The most contagious places to catch this coronavirus are indoor locations, with poor air circulation. The higher the density of people in these places, the higher the chance of infection. Indoor parties, crowded bars, packed in-house church services, and the like are high risk and should be avoided at this time. However, there are other places like grocery stores that can’t be avoided by most. That is why everyone must wear a mask when you can’t control social distance. If everyone wears a mask, we can dramatically reduce the rates of viral spread. This is not a theoretical idea; it is a proven fact. Wearing a mask is a no brainer. So why are people actively refusing to do this?
Before I explore this question, I need to examine other phenomena present in this country. We have lost nuance, and have become a country of absolutes. For instance, some have taken social isolation to the extreme, and others have entirely cast it to the wind. We have developed an “us vs. them” mentality when it comes to many things in daily life. We have lost the ability to work together. We have become more concerned with personal gain over what benefits our greater society. We have developed a culture of mistrust. We have become an “all-in” society. If someone believes in one tenant that a particular group espouses, then they are expected to become a follower of all of the other ideologies that the group promotes. We have assumed a “contest” view of life that supports that the only way one group can prosper is by decimating another group, which then becomes the opposition. We believe that the ends justify the means, no matter how dangerous the ways are.
As a Christian, I find such splitting behaviors abhorrent. As a psychiatrist, I understand them to be destructive and dangerous. These ideologies play into many of our decisions, including our willingness or unwillingness to wear a mask. The question is, how do these beliefs and other factors cause us to take a position that is so contrary to our well being?
Masks are uncomfortable, that is a fact. They are hot; they fog up your glasses; they make it difficult to be understood. As a physician, I can tell you that just about everyone quickly adjusts to these inconveniences. But, yes, they do suck.
When I was researching this post, I came across articles that noted that people refused to wear masks because they felt that wearing one made them look weak. This is one of those reasons that are hard for me to comprehend. Why would a mask make anyone look weak? Wearing one makes them look responsible, and their actions help the wellness of their fellow citizens. In my mind, mask wearers are strong and patriotic.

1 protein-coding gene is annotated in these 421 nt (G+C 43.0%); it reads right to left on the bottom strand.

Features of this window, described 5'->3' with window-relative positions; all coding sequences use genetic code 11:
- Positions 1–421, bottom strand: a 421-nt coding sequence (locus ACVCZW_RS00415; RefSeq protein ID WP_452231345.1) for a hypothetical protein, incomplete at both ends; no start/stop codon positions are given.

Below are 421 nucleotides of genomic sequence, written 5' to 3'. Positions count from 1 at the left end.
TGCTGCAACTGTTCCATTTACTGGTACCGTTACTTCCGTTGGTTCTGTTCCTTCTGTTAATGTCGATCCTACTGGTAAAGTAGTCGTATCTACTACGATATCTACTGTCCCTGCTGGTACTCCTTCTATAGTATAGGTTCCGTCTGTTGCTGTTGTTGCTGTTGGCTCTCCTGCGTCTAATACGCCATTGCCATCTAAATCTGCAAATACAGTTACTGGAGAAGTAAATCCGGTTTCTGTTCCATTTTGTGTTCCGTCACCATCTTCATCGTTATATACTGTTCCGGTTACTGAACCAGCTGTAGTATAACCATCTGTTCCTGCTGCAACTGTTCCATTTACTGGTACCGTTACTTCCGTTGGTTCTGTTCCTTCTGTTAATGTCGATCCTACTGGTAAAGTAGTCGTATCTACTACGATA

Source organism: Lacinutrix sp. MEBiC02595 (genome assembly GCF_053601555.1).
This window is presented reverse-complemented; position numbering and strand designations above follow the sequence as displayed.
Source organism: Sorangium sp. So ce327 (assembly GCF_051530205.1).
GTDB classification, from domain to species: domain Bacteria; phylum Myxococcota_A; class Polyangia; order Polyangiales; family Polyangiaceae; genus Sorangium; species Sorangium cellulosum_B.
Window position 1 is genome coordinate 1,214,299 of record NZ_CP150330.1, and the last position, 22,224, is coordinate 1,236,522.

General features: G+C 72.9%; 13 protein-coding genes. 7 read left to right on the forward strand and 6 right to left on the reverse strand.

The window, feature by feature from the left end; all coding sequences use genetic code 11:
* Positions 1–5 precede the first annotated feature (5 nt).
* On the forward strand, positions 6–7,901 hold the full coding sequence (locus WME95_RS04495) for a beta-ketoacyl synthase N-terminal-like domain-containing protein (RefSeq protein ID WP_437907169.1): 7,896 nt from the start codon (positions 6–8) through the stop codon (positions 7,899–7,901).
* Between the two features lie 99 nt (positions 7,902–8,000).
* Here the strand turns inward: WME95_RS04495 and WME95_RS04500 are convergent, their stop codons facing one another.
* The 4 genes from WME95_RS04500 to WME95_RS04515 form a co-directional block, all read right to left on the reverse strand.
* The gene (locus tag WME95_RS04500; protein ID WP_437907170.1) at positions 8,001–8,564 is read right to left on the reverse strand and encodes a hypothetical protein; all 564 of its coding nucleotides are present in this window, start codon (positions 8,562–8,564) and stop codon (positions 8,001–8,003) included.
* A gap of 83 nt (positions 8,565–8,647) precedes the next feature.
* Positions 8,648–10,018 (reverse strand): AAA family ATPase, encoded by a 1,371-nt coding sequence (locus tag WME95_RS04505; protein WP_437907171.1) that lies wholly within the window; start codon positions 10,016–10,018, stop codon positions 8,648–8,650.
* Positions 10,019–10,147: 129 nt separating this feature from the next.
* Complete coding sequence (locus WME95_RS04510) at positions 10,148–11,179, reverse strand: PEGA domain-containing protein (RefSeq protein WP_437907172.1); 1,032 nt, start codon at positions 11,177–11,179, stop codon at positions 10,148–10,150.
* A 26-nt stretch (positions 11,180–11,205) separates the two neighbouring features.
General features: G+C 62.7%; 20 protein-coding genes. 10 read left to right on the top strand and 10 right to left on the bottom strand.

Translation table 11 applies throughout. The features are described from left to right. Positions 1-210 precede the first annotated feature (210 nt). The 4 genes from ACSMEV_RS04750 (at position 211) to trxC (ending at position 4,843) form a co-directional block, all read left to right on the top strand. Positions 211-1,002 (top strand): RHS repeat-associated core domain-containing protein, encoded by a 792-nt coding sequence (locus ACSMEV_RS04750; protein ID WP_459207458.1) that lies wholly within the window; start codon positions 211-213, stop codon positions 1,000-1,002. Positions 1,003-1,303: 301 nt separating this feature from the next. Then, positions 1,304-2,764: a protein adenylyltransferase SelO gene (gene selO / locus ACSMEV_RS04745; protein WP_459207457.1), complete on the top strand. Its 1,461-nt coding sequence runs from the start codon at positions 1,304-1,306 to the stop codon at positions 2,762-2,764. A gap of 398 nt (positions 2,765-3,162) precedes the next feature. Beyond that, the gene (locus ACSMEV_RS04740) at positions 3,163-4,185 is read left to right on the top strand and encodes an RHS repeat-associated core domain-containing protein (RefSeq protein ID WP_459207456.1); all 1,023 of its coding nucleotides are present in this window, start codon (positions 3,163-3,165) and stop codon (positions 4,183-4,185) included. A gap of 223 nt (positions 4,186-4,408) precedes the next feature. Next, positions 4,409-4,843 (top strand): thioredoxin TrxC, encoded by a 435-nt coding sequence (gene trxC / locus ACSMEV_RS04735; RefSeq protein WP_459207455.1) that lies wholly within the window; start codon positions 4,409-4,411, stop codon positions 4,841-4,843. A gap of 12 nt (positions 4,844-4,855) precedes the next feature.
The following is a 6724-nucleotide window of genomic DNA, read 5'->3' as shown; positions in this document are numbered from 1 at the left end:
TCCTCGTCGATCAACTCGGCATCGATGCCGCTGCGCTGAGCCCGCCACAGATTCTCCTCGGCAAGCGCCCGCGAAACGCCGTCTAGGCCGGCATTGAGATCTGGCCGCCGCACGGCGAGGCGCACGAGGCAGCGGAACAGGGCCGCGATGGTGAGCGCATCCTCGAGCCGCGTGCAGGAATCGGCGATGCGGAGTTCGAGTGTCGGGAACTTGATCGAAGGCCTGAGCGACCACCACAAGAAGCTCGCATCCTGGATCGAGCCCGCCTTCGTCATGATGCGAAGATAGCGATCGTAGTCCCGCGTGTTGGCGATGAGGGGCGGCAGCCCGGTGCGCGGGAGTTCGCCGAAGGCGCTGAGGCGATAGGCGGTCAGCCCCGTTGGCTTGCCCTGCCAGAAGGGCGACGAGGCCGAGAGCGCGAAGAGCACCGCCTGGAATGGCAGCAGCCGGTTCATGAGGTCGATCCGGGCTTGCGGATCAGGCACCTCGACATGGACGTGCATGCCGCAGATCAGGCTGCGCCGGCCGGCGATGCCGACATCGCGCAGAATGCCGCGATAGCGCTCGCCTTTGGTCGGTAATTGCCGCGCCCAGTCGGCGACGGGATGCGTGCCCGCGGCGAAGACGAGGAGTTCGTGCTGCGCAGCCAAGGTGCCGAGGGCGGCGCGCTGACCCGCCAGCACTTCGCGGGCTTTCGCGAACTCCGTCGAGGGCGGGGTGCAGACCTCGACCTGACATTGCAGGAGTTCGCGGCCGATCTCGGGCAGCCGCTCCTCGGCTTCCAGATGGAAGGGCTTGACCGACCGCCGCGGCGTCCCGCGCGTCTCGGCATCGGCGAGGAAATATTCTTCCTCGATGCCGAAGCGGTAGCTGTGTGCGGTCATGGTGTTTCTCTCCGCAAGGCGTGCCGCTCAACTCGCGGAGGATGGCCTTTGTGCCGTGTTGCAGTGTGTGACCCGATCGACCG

Wearing a mask highlights that things are not back to normal. This is undoubtedly true, but the reality is that things are NOT normal. Denial isn’t the name for the longest river in Africa (…old AA joke).
Some people feel that wearing a mask is anti-God. How masks and God are connected is anyone’s guess. I know that early on, some religious leaders said that God would protect their churches and congregations, which may play into this belief. I also watched a video of citizens voicing their concerns about mandatory mask-wearing during a Miami city council meeting. One individual said that the council was doing the work of the devil by requiring masks. The citizen seemed firm in her belief but did not give any evidence as to why she held them.
The wearing of a mask has taken on political implications. Statistically, Democrats are more likely to wear a mask than Republicans. Masks seem to have become weaponized in this regard. I recently viewed photos of a rally in an Arizona church that was packed with over 3000 young people. They were shoulder to shoulder, and I estimate that the number of mask wearers was under 5%. I hope that this meeting doesn’t turn out to be the source of a super-spreader infection, but that certainly could happen. Placing politics over health is a real tragedy.
Some people strongly feel that wearing a mask is a personal choice. “If I get sick and die, it is my choice,” they imply. As individuals, we are allowed to do stupid things, as long as they don’t impact others. We can smoke cigarettes, which are known to cause many diseases, but we can no longer smoke in public places because this would harm others. Shouldn’t that same logic apply to wearing masks?